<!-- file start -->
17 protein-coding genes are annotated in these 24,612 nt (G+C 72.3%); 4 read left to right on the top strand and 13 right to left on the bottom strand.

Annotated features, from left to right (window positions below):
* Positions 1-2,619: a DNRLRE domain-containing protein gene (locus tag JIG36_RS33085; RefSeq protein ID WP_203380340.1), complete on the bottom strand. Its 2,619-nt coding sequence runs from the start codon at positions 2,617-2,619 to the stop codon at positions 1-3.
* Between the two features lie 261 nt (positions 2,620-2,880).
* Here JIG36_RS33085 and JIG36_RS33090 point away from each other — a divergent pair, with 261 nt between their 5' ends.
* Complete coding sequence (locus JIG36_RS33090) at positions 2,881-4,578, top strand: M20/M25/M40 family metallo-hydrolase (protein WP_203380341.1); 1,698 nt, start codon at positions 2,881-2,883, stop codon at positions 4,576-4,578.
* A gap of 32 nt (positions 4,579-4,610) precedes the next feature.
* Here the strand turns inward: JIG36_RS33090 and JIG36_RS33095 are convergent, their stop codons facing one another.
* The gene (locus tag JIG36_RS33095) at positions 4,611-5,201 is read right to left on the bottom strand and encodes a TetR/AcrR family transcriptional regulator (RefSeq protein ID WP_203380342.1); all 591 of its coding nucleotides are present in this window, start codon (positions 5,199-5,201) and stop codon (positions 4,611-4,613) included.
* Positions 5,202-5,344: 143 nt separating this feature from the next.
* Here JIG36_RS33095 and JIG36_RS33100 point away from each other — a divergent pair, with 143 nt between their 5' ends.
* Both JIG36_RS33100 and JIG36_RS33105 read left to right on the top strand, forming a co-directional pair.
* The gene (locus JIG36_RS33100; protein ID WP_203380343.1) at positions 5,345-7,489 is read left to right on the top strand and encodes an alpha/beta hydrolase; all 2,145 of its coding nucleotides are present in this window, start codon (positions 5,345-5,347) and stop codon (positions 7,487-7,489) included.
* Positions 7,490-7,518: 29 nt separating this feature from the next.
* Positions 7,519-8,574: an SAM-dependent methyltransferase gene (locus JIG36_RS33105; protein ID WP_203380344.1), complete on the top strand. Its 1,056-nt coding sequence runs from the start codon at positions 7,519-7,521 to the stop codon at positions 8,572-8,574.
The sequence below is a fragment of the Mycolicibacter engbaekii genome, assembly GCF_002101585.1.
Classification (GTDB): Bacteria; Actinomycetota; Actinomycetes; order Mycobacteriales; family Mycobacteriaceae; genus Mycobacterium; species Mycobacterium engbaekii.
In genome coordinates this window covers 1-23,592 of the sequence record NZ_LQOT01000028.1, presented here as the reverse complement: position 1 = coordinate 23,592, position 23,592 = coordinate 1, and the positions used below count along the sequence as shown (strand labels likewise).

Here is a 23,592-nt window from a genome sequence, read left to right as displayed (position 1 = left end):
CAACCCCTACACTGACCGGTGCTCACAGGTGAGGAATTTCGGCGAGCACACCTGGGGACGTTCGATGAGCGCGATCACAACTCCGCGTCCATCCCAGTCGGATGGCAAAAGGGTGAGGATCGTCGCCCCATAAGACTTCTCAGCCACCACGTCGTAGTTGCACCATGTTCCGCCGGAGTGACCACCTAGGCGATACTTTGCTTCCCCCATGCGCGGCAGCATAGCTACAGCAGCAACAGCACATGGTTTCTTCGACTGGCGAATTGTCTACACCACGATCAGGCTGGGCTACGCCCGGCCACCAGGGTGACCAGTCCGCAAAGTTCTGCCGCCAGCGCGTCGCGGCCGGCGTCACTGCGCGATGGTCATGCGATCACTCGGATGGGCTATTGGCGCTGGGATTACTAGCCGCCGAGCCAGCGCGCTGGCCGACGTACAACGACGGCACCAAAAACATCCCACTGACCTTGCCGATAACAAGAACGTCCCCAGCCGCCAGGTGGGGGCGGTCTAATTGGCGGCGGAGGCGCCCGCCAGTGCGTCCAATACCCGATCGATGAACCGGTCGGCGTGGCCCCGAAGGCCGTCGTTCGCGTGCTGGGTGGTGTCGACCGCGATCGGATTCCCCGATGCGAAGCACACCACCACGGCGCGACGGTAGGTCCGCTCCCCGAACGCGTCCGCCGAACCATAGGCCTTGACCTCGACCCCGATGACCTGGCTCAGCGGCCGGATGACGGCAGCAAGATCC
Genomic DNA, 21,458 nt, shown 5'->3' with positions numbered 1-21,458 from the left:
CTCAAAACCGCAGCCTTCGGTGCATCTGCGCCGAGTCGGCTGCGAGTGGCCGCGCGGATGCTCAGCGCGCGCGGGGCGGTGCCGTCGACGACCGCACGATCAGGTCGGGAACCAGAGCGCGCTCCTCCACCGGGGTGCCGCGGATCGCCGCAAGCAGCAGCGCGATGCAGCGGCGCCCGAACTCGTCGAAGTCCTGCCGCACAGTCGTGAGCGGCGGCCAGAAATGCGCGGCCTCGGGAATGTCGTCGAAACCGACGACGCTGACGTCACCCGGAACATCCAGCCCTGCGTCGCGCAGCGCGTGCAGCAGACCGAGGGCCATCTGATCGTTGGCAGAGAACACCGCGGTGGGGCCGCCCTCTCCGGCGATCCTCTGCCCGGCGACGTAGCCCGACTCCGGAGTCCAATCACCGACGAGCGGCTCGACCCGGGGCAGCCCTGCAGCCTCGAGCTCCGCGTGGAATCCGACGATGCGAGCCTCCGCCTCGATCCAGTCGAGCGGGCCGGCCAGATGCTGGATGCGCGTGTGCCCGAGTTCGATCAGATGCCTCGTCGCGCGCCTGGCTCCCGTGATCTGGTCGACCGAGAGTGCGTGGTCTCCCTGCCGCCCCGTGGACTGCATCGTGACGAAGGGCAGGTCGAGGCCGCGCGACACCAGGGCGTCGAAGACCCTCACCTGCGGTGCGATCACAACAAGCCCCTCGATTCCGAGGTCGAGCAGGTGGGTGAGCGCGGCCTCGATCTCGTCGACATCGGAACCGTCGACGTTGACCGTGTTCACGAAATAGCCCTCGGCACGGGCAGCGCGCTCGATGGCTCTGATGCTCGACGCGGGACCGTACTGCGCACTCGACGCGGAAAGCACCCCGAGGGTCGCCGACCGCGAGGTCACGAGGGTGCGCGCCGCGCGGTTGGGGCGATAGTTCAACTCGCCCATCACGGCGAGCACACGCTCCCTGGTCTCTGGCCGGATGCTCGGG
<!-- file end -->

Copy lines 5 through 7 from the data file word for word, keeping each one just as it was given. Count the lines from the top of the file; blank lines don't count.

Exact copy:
* Here JIG36_RS33085 and JIG36_RS33090 point away from each other — a divergent pair, with 261 nt between their 5' ends.
* Complete coding sequence (locus JIG36_RS33090) at positions 2,881-4,578, top strand: M20/M25/M40 family metallo-hydrolase (protein WP_203380341.1); 1,698 nt, start codon at positions 2,881-2,883, stop codon at positions 4,576-4,578.
* A gap of 32 nt (positions 4,579-4,610) precedes the next feature.